Oshiomhole’s antecedents are not particularly appealing or thrilling or stimulating. The Nigeria Labour Congress (NLC), we must be reminded, was the platform on which he rose to become Edo State governor. But both as labour leader and governor, Oshiomhole carved out an uncanny reputation as a man who likes to engage in melodramatic or over-the-top performances that undermined rather than enhanced his public image.
You would think that a man who is always critical of other people would be immaculate in behaviour. That is not the case. As governor in 2013, Oshiomhole exposed his temperament badly when he was involved in an embarrassing stoush with a poor widow who was struggling to earn a living by selling her goods along a highway in Benin. On sighting the woman, Oshiomhole dismounted from his VIP car and headed straight to the woman. There, in full view of the public and television cameras, the almighty governor exploded in a rage and used offensive and inappropriate language against the woman, an outburst that shredded his personality. Not done with his angry remarks, Oshiomhole ordered his assistants to confiscate the woman’s products and to lead her away from the location.
Oshiomhole’s steely character was uncovered when the woman knelt down and appealed to him to show sympathy. That appeal did not touch Oshiomhole’s heart. Believe it or not, when the woman mentioned to Oshiomhole that she was widowed and that he should pardon her, Oshiomhole shouted at the woman: “You are a widow. Go and die!”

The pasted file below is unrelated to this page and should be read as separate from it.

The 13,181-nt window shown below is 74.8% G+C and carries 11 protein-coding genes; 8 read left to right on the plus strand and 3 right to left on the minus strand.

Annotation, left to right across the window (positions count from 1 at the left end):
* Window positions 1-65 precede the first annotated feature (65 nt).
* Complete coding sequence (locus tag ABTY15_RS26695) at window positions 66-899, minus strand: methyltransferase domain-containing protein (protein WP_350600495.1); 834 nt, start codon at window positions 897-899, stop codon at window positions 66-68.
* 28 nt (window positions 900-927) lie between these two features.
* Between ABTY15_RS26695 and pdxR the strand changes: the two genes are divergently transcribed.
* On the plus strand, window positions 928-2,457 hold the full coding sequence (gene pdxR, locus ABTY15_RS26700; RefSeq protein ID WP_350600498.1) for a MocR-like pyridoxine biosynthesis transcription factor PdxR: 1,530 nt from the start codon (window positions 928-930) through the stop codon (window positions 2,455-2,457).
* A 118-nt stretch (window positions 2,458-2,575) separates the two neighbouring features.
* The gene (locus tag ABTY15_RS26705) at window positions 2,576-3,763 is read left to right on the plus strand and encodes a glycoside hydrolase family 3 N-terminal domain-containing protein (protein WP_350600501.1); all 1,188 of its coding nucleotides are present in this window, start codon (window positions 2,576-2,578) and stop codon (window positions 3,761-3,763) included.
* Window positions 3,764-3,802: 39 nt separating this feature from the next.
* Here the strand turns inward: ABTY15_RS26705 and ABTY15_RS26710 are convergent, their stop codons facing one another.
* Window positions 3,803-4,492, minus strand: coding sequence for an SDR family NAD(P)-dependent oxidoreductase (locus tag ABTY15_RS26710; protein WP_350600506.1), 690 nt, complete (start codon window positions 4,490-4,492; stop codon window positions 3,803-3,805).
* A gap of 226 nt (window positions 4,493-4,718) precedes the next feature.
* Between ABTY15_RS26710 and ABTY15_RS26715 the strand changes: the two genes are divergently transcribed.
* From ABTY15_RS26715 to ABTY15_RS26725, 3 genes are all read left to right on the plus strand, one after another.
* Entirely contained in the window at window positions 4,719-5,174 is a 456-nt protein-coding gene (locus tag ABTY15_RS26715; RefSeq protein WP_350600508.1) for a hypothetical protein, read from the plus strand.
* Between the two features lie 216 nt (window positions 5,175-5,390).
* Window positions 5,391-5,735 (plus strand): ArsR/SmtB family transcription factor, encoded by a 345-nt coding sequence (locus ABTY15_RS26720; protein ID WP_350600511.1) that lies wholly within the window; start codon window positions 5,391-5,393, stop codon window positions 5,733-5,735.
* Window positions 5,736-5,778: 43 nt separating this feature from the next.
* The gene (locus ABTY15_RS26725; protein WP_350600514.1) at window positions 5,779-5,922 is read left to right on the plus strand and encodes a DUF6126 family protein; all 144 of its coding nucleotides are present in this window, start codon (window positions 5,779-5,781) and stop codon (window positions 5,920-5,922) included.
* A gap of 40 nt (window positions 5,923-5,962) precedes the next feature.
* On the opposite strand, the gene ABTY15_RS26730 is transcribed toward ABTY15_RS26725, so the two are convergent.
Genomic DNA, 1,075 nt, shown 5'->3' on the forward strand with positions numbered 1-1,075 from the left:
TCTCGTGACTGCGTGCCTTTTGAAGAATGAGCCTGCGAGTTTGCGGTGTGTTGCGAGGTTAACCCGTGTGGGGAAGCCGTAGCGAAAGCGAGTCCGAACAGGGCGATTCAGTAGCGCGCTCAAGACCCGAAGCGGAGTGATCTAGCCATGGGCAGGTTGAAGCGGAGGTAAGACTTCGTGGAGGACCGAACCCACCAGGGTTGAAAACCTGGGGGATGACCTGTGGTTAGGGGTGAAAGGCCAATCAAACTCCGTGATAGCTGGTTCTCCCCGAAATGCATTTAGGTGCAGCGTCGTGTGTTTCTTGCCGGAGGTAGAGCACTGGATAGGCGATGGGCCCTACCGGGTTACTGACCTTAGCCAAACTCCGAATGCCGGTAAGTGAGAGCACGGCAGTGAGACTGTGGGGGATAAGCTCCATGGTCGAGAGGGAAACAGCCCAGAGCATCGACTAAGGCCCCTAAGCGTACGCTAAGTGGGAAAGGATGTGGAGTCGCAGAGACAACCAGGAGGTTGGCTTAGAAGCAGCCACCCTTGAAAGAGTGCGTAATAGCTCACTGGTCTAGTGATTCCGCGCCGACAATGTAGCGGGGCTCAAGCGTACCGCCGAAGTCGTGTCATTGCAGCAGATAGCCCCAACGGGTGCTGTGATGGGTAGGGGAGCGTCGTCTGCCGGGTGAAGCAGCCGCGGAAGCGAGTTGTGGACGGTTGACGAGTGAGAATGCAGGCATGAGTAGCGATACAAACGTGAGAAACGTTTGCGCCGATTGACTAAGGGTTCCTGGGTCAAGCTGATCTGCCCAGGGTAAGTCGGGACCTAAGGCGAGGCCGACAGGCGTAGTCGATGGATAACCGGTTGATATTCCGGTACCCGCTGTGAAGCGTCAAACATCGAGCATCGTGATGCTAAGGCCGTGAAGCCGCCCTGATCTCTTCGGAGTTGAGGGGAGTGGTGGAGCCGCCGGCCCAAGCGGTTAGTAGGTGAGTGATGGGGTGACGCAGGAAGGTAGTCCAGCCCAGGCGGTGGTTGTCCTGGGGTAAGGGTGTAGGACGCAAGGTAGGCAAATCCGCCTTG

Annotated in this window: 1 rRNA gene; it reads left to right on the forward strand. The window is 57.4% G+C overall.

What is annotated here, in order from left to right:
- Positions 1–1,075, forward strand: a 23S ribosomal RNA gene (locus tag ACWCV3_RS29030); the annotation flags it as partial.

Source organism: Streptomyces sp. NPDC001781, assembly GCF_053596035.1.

That insensitive remark shocked the entire nation. Some government officials in Oshiomhole’s convoy moved back in disbelief at what their governor said.
In his current position as APC chair, Oshiomhole has been speaking like a certified activist, a peripatetic disciplinarian, and an anti-corruption watchdog of his party and our society. Some people have asked the question: “What is it about Oshiomhole that compels him to carry himself around with the superiority of a knowledge dispenser, notwithstanding his small frame?”
Following the defeat of President Goodluck Jonathan in the 2015 presidential election, Oshiomhole shifted his anger to the former Finance Minister Ngozi Okonjo-Iweala, whom he accused endlessly of mishandling the economy. He used malicious, unpleasant, and derogatory words to criticise her. In an interview published in the Vanguard of Sunday, August 23, 2015, Oshiomhole viciously attacked the character of Okonjo-Iweala. He said scathingly of the former finance minister: “Okonjo-Iweala is a failure; there is no question about that. She cannot withstand rigorous public scrutiny.”
Oshiomhole, who projects himself as a public prosecutor and defender of the nation’s conscience, should be examined closely so we can understand the true character of the man the APC crowned as party chair. Since his election as party chair, he speaks as though he is Nigeria’s President. He might be party chair but he ought to show restraint in his utterances and respect for the office he occupies.
A party chair should be a respected conciliator, not a hot-headed labour militant who enjoys stoking fires in his own party. Paradoxically, Oshiomhole’s public conduct should not surprise anyone. In Nigerian politics, people in positions of authority often portray themselves as little gods whom everyone must worship.